I wasn't trying to suggest anything like that. Rather it's more of an... involved matter for me. It's a matter of politics, and what I've been witnessing playing out for a couple of decades. Stuff like the above, accounts of the surgery not working and people regretting undergoing the transitional process... I don't want to come off as a conspiracy nut, but hearing stuff like that makes me pause and wonder if the gender dysphoria issue has been hijacked by those more interested in bolstering their opinions and positions, than in the people who're going to be affected by their actions. I've seen political activists openly advising others to knowingly spread lies to pray upon the lack of understanding of the public to build greater support for their positions. Folks with no scruples and no soul, who will tell anyone that's confused whatever they want to hear, just to get them loyal to their position, regardless of the amount of harm it might cause them as a result. It's absolutely disgusting to me, and worse than that, it has the effect of cheapening the legitimacy of those with actual issues in need of being dealt with.

8396250

so you asked so it is in the spoiler: I was sexually abused as a small child and possibly raped and have no memory of the event past a certain point CSA stands for Childhood sexual abuse

This is what I get for limiting my acronym search to stuff related to medical...

Secondly I didn't mean to imply that SRS is the most sucessful treatment. I meant transition as a whole. Which means dressing as your gender, for example dressing as a woman because I am a woman even if I am trans. Hormone treatment is realtively uninvasive compared to surgery and is almost always the first medical solution to a transition. For many Trans people HRT is enough for them. (note enough doesn't mean perfect and I don't mean to speak for all trans people just my observations and what research there is on the subject). Counciling can help but most assuradely only Gender Affirming therapy is helpful. Any attempts to "cure" a person of being trans is abuse and generally speaking leads for people to have almost twice the likelihood of attempting suicide. Which is a huge increase when you realize that the average for trans people before transition is 41% compared to the average of 1.6% of the general population. which should be a sobering thing to see. Also post tranistion studies (which are few) show a lower than general population suicide rate in trans people after transition. Gender Affirming care works and works well to help Trans people live a healthy life.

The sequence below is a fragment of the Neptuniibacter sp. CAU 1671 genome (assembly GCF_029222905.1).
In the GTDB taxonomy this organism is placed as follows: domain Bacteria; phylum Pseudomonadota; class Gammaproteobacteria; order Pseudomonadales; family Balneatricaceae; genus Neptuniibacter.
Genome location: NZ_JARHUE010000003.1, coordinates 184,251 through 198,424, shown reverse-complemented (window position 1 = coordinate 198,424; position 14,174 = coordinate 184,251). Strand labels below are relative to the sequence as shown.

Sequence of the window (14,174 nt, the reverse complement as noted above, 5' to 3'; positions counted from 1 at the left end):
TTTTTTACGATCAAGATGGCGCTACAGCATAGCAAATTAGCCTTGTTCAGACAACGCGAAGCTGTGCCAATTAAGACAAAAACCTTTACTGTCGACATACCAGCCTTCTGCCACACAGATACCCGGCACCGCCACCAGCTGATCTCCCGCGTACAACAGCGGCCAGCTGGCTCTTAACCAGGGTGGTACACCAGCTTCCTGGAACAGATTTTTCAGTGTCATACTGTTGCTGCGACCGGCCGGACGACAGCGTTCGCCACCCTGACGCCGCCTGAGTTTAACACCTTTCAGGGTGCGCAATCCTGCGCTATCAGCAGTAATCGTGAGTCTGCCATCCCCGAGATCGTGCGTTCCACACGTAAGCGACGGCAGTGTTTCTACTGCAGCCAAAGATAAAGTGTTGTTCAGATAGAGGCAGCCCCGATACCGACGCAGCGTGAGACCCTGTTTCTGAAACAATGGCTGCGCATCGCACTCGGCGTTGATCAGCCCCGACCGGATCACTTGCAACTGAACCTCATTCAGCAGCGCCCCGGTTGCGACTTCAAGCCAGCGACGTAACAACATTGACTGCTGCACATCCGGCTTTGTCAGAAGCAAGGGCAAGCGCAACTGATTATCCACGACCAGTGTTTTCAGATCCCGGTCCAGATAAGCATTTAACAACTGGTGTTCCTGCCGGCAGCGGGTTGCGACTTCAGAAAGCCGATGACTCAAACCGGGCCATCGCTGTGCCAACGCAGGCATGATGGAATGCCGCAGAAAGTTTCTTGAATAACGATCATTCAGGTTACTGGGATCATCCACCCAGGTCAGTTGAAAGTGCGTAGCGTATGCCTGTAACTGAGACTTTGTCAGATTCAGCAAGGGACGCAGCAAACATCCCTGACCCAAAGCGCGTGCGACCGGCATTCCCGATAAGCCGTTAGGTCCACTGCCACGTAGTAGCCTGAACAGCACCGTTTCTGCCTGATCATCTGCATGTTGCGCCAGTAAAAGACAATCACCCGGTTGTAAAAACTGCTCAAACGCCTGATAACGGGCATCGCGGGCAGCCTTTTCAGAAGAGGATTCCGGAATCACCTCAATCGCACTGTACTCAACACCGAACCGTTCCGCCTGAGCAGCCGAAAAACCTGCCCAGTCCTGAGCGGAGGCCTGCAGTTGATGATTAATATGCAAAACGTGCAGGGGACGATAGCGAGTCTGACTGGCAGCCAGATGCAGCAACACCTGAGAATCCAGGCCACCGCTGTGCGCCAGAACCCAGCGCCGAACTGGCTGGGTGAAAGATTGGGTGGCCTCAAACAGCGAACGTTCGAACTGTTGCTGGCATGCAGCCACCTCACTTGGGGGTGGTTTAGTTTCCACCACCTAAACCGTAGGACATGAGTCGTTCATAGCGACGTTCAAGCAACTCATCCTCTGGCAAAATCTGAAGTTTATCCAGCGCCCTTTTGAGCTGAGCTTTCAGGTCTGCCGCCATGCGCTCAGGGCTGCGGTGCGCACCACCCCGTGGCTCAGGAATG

I'm not sure there's an actual cure for anything going on in the world, just treatments and ways of dealing with matters as best possible.

As for how this compares to PTSD in treatment, I can't speak for treatment for vetrans and post combat PTSD sufferers but I can speak of what has worked for me and what hasn't. I have been in therapy for most of my life. I have seen over 30 therapists. I am 28 years of age. Nothing has worked on my PTSD. Not a single thing. Now part of that is that I have med resistent Depression which makes the PTSD aspect hard to deal with.

Holy shit. That's all I can really say.

I am working right now on a thing called EMDR, Eye Movement Desensitization and Reprocessing which has shown good results in studies but as I have only had one session I don't know the effectiveness. Sadly PTSD is probably more understudied than trans related issues. Which is saying a lot.

That it does. And best of luck with the new treatments.

As for your last bit I think you are slightly confused by my wording. Sorry for that. What I meant is that transition is often an alignment of what is external to the trans person to what is eternal. AKA change the body and social stuff not the mind. You can't change the mind of a trans person and get a healthy person out of it. But you can change the body of a trans person and get a healthy person out of it. Also as transition care could be taken care of almost completly by and endocronologist, a hormone doctor, the whole thing is less psychological and more physical.

I want to state though that the processes of transition outline above does not work for every trans person. What any given trans person needs to feel comfortable and be healthy in their body is a very personal thing. I need SRS, and can't get it, but others may just need a social transition, or hormones only.